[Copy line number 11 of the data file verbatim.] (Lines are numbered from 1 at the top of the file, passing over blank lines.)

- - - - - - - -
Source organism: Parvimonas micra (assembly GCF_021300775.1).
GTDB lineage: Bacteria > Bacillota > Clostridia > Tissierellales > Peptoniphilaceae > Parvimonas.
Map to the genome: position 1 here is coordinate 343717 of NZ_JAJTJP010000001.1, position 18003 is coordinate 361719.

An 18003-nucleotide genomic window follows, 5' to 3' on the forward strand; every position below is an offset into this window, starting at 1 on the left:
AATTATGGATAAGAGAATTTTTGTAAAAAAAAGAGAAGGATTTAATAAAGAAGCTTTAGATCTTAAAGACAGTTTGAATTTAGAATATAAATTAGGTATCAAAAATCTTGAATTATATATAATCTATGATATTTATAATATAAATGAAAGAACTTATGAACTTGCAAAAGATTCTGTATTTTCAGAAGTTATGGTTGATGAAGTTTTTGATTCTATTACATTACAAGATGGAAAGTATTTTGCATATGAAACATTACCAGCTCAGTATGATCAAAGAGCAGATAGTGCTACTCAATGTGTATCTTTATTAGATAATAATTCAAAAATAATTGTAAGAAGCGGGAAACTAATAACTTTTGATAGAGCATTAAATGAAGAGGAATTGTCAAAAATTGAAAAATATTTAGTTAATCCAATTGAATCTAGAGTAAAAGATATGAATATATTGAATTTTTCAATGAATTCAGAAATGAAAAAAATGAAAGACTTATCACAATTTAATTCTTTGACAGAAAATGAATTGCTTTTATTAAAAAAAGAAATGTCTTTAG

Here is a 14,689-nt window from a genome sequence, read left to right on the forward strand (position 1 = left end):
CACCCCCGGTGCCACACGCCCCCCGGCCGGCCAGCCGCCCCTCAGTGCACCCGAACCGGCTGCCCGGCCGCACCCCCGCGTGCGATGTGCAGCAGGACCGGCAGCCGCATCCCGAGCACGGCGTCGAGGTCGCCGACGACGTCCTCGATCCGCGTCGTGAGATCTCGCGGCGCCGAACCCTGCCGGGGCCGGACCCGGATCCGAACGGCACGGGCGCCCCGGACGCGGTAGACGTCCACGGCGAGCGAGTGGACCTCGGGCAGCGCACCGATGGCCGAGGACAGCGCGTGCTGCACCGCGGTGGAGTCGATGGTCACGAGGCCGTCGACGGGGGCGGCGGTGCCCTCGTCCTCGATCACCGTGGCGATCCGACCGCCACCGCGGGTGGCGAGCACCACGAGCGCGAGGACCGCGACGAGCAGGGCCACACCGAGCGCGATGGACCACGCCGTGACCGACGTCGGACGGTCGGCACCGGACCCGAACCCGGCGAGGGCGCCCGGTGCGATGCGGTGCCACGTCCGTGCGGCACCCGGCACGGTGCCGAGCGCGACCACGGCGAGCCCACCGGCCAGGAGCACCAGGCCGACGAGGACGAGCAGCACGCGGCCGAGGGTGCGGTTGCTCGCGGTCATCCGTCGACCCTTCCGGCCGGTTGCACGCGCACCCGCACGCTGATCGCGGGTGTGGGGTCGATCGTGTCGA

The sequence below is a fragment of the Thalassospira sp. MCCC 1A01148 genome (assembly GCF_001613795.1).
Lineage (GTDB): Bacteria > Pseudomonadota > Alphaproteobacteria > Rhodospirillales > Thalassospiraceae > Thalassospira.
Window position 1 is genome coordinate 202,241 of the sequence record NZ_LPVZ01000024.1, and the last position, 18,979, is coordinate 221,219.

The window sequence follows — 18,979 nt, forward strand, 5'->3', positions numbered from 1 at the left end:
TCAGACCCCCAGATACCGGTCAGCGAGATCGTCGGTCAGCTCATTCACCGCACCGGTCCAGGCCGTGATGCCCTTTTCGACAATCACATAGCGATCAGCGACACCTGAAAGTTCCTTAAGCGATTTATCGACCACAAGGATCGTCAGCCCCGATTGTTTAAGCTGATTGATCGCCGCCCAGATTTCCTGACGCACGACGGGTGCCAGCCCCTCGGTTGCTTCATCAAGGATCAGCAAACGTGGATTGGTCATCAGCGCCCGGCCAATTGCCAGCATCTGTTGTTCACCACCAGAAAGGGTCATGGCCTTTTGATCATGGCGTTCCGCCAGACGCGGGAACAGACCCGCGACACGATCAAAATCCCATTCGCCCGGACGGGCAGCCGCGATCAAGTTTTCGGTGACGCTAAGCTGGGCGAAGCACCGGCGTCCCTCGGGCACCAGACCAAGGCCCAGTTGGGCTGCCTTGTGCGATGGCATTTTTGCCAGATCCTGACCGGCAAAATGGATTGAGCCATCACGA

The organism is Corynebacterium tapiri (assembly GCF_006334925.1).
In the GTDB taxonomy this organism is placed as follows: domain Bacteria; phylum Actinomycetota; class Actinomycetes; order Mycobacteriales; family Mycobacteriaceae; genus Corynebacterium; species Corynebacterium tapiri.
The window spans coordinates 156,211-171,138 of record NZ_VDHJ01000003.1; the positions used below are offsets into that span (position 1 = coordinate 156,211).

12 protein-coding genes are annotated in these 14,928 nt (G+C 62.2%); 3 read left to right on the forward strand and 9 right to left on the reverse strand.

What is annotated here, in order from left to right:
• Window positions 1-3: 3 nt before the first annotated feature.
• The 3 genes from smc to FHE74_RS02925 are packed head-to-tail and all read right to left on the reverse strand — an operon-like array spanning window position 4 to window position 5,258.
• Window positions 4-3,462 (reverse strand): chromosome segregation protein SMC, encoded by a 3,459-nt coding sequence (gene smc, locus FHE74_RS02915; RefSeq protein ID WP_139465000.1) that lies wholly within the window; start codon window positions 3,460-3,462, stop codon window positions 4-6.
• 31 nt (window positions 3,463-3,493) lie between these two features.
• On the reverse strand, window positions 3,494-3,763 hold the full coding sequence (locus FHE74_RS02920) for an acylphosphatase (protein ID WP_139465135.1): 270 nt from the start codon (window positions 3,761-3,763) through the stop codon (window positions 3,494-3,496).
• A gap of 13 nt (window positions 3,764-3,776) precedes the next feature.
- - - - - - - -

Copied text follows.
The window sequence follows — 18,979 nt, forward strand, 5'->3', positions numbered from 1 at the left end: